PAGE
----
Posts tagged ‘climate litigation’

A look back at significant decisions in climate litigation in 2021 By Maria Antonia Tigre 2021 was a significant year for climate litigation, with several decisions worldwide providing a fresh look at stakeholder responsibility for climate change. The verdicts have shown that courts increasingly recognize climate change as a human rights issue, and that judges […]

IEA v. Brazil: When a court accepts the legally disruptive nature of climate change By Maria Antonia Tigre, Délton Winter de Carvalho and Joana Setzer On December 07, 2021, the Federal Regional Court of the Fourth Region (TRF4) – one of Brazil’s federal courts of appeal – decided what should be the competent jurisdiction to […]

A new climate litigation claim in Brazil raises the pressure for increased climate action and protection of the Amazon rainforest By Maria Antonia Tigre On October 26, 2021, Observatório do Clima (OC), a network of 71 civil society organizations, filed a class action at the federal court of Amazonas against the Environmental Ministry and Brazilian […]

By Korey Silverman-Roati Litigators responded to the Trump administration’s climate deregulation agenda by filing hundreds of lawsuits across the U.S. over the four years of the administration. A new Sabin Center White Paper published today, U.S. Climate Litigation in the Age of Trump: Full Term, takes stock of 378 U.S. climate cases that responded or […]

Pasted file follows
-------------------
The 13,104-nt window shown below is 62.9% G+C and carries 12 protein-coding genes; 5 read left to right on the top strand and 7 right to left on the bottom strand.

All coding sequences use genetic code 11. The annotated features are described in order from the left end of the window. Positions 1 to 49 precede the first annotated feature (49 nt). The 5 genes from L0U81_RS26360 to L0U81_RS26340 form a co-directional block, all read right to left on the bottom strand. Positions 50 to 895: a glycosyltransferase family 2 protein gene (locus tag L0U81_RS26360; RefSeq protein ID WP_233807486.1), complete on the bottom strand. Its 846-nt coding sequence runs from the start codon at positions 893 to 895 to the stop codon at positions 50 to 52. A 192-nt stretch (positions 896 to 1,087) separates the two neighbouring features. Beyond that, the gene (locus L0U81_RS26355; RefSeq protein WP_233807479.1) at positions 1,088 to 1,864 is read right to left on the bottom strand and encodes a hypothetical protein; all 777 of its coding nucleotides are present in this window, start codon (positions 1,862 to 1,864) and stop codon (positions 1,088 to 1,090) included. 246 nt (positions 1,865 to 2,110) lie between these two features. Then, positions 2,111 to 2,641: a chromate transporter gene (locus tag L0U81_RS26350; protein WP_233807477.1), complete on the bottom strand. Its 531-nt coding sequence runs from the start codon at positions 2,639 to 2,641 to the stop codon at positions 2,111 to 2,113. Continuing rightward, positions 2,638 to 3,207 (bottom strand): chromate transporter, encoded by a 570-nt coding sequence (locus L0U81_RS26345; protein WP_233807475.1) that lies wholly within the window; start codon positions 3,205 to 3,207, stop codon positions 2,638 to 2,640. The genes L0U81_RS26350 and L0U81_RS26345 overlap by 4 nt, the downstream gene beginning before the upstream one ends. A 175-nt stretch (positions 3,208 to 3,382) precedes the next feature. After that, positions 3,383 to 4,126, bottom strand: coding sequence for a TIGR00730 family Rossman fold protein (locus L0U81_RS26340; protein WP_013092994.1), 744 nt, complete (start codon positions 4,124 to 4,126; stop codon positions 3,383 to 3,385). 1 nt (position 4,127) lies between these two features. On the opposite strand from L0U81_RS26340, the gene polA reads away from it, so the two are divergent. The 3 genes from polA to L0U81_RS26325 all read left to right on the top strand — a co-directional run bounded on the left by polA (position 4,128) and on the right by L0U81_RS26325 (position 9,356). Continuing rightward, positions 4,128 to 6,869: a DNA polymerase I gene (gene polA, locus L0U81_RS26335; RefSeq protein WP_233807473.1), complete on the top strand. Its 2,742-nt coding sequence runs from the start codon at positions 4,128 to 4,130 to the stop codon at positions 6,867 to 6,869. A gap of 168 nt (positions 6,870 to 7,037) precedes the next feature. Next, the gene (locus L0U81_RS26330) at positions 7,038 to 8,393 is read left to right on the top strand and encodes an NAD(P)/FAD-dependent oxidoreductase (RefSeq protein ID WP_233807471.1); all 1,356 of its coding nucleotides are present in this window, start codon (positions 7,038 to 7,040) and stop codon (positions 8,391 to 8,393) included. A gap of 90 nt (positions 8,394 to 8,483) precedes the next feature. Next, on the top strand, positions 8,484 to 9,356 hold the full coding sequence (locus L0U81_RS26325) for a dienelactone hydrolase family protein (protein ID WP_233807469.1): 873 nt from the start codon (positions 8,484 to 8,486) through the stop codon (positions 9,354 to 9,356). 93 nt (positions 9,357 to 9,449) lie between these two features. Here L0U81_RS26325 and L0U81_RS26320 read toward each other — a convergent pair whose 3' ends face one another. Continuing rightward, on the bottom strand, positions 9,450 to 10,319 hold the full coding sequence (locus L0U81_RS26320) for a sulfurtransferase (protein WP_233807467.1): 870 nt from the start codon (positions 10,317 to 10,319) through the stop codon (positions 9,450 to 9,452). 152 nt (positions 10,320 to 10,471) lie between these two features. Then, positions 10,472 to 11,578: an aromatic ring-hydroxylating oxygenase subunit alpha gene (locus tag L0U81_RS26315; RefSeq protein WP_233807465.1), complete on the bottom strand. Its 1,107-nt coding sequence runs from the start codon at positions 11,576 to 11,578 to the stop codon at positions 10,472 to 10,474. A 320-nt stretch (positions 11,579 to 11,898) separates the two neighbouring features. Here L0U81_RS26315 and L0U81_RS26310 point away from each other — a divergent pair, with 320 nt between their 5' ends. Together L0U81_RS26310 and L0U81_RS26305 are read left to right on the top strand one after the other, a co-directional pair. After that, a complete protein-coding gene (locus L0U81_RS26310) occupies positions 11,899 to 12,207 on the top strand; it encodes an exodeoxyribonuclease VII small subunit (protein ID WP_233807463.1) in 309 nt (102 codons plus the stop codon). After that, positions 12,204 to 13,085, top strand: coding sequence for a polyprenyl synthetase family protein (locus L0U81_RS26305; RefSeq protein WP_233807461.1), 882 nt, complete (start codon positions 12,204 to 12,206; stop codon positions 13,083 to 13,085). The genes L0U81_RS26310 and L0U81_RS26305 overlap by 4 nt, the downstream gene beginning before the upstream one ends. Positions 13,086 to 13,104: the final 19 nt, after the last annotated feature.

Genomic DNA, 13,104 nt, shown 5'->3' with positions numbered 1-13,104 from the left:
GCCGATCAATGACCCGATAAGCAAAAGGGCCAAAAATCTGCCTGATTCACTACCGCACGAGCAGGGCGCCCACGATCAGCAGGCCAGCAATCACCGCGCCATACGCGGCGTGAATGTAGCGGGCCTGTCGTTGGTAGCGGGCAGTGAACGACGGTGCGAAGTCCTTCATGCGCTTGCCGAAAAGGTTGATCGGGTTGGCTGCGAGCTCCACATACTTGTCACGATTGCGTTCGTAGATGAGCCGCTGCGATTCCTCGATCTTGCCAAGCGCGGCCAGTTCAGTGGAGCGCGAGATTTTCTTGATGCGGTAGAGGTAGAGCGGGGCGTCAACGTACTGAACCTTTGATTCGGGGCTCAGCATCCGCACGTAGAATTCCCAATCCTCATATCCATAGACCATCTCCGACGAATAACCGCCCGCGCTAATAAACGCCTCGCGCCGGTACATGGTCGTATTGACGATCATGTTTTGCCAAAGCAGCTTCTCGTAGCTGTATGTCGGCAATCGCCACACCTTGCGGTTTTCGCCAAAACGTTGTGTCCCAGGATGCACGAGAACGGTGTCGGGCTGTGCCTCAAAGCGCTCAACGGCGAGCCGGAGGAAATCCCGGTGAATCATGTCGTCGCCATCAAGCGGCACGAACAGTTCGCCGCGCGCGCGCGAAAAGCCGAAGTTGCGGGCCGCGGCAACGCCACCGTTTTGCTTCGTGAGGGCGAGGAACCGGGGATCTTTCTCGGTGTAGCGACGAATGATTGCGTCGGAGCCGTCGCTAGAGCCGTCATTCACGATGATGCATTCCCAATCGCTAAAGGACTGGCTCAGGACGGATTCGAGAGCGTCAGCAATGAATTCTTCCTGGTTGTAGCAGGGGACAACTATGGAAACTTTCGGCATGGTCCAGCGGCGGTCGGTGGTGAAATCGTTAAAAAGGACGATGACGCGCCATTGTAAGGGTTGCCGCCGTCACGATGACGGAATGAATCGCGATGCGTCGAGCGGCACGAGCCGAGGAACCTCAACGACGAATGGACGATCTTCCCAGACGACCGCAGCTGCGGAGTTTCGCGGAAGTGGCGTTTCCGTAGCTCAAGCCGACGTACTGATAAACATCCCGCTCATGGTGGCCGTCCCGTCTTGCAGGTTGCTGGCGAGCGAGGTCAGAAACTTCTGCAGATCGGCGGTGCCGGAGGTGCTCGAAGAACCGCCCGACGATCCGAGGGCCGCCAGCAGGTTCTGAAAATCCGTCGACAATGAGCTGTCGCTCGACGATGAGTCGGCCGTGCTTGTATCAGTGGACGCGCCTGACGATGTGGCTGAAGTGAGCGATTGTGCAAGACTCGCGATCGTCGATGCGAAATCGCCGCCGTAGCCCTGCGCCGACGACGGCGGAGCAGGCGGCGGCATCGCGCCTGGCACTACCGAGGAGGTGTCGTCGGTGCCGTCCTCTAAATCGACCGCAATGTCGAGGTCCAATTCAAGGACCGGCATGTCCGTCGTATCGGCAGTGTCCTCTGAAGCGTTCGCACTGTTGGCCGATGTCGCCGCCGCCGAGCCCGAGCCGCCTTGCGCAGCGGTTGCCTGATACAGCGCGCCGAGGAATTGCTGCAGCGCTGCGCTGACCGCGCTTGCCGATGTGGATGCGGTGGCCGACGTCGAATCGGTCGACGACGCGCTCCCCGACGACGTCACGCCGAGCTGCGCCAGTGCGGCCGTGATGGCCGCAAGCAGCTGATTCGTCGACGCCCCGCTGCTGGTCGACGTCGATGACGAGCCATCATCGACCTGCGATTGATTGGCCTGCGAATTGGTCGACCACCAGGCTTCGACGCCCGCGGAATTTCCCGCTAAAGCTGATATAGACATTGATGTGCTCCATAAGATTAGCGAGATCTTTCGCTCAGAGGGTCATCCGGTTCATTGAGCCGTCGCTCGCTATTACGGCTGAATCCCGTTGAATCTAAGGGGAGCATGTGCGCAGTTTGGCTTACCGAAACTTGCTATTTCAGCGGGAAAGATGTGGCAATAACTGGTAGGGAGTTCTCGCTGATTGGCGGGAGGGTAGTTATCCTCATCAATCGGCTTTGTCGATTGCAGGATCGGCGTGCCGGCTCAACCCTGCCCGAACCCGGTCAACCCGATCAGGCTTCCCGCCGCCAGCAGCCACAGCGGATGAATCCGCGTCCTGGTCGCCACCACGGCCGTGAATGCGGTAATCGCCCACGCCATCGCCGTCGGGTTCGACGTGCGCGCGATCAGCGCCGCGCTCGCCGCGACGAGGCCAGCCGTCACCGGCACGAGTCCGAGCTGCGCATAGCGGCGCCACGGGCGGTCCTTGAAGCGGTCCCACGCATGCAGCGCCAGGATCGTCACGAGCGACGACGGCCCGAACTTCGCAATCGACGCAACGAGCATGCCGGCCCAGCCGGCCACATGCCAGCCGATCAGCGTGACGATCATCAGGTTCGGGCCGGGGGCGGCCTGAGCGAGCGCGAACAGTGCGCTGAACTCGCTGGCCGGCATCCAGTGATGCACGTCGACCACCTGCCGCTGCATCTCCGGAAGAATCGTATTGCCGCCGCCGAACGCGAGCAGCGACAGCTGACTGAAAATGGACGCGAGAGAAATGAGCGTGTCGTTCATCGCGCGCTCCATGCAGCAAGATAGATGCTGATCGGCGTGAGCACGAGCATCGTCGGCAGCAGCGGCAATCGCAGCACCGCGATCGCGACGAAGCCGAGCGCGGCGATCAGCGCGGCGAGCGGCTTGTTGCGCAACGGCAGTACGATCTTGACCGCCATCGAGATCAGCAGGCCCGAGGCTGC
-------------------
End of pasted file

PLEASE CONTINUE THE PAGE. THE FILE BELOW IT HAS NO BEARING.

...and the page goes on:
On Earth Day, citizens all around the world make a concerted effort to reflect upon their relationship with nature, and collectively share what specific actions we can take to protect our planet against threats such as air and water pollution, deforestation, species decline, extreme weather events, and more — all of which are exacerbated by climate change.

The “Rights of Nature” movement is fundamentally rethinking humanity’s relationship with nature, and it is gaining momentum. It is led by activists advocating for ecosystems such as rivers, lakes, and mountains to bear legal rights in the same, or at least a similar, manner as human beings. This movement is striving for a paradigm shift in which nature is placed at the center and humans are connected to it in an interdependent way, rather than a dominant one. How would such a legal system work, and could giving rights to nature help in the legal battle against climate change? A few case studies offer some insight.

By Michael Burger and Jessica Wentz As you know, in Juliana v. United States twenty-one individual youth plaintiffs filed a lawsuit in federal district court in Oregon against the United States, the president, and various other federal officials and agencies, claiming that the “nation’s climate system” is critical to their rights to life, liberty, and […]

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This blog provides a forum for legal and policy analysis on a variety of climate-related issues. The opinions expressed here are solely those of the individual authors, and do not necessarily represent the views of the Center for Climate Change Law.

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